Ding Liren is the top seed as the 128-player month-long World Cup starts on Tuesday in Khanty-Mansiysk, Russia. Magnus Carlsen, Fabiano Caruana and Vishy Anand are skipping the event, but almost all the rest of the world’s best players will be fighting for the $110,000 top prize and two coveted spots in the 2020 Candidates Tournament. We preview arguably the most anticipated chess event of 2019!
The format is the familiar one of six rounds of 2-game matches before the final and 3rd-place playoff are held over four games. If the matches are tied after two games tiebreaks will be played on the 3rd day, with up to seven games at ever shortening time controls (2 x 25+10, 2 x 10+10, 2 x 5+3 and then 5 vs 4 Armageddon). The brutal logic of knockout events means that by Thursday 64 players will already be on their way home. At least before that they got to see some dancing horses…
World Cup facts and figures
1. $1,600,000 is on the line in prize money in Khanty-Mansiysk, with $110,000 for the winner and $6,000 for each of the 64 Round 1 losers.
2. Two places in the 8-player 2020 Candidates Tournament that decides Magnus Carlsen’s next challenger are up for grabs and will go to the players who reach the final. It’s just been announced that the Candidates will take place in Yekaterinburg, Russia, a city that neighbours Khanty-Mansiysk – in the sense of being within a 1000 kilometres! Russia is big…
If Ding Liren, the runner-up in 2017, is one of those two finalists again, that suddenly blows the race to qualify by rating for the Candidates wide open. Anish Giri would currently be Ding’s replacement, but behind him there’s nothing to choose from between MVL, Nepomniachtchi and Mamedyarov.
3. Of the 128 players, 120 are Grandmasters, 5 are International Masters, 2 are FIDE Masters and just one, 2003-born 2407-rated Monoglian Sugar Gan-Erdene is untitled. His first round opponent? Ian Nepomniachtchi.
4. Russia may not be quite the chess power it once was, but of the 128 players 28 are from Russia, 10 from India, 7 from China and 6 from the USA.
5. The youngest player in the tournament is 14-year-old Nodirbek Abdusattorov from Uzbekistan, who will be hoping to celebrate his 15th birthday in Khanty-Mansiysk on September 18th. The oldest player is 53-year-old Essam El-Gindy from Egypt, who starts against Levon Aronian.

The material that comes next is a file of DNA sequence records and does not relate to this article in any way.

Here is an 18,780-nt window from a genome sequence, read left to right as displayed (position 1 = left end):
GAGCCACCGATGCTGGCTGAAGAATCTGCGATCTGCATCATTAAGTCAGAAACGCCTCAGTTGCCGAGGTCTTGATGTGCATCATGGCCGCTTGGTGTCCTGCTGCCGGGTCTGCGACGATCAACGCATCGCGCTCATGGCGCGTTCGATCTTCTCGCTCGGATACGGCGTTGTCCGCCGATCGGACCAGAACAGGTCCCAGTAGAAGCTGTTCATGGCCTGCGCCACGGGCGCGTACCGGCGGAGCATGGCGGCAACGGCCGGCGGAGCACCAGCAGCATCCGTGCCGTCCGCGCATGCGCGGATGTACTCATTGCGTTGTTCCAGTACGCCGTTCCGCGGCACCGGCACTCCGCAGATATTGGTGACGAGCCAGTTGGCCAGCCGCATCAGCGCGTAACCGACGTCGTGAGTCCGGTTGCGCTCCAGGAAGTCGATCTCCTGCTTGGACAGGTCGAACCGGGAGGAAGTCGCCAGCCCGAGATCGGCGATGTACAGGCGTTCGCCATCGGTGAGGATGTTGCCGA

6. Just six of the world’s 37 players rated 2700 and over are missing in Khanty-Mansiysk: Magnus Carlsen (of course he has no need to qualify to play himself in a match, though he did choose to play in 2017), Fabiano Caruana (already qualified for the Candidates), Vishy Anand (Vishy has chosen to concentrate on the FIDE Grand Swiss that follows the World Cup), Vladimir Kramnik (retired from classical chess), Veselin Topalov (semi-retired), Richard Rapport (the most puzzling absence – in 2017 Richard reached the quarterfinals, where he lost to Ding Liren).
7. Zero women will play in Khanty-Mansiysk. Ju Wenjun qualified as the Women’s World Champion but has instead chosen to play in the first stage of the 2019-20 FIDE Women’s Grand Prix in the Skolkovo Science Park near Moscow.
8. There are two rest days in this year’s event – a triumph for Alexander Grischuk, who complained about the policy of only having a single rest day in the Grand Prix events, and one placed before the final rather than in the middle. That’s even more of an issue in the month-long World Cup, so this year an extra rest day has been added on September 19th, after Round 3 – that’s good news for anyone who takes all their matches to tiebreaks!
9. There are four previous World Cup winners in the tournament: Levon Aronian (2005 and 2017), Boris Gelfand (2009), Peter Svidler (2011) and Sergey Karjakin (2015), though if you include the big knockouts that were held as FIDE World Championships before 2005 we also have Ruslan Ponomariov (2002) and Rustam Kasimdzhanov (2004). Ponomariov, who also finished runner-up in 2005 and 2009, was recently described as “an original World Cup gangster” by Peter Svidler, who may meet him in Round 2. In a preview interview Peter commented:
Tuesday’s first-round pairings already include numerous intriguing battles, including a number of young stars in action: Matlakov vs. Abdusattorov, Ponomariov vs. Esipenko, Sevian vs. Tari, Cori vs. Nihal Sarin. Some other matches to watch include Fedoseev vs. Ganguly, Naiditsch vs. Huschenbeth (even if Naiditsch now plays for Azerbaijan that ensures German interest in Round 2!) and Bareev vs. Kasimdzhanov, a clash between the former Russian head coach and the current coach of Fabiano Caruana.
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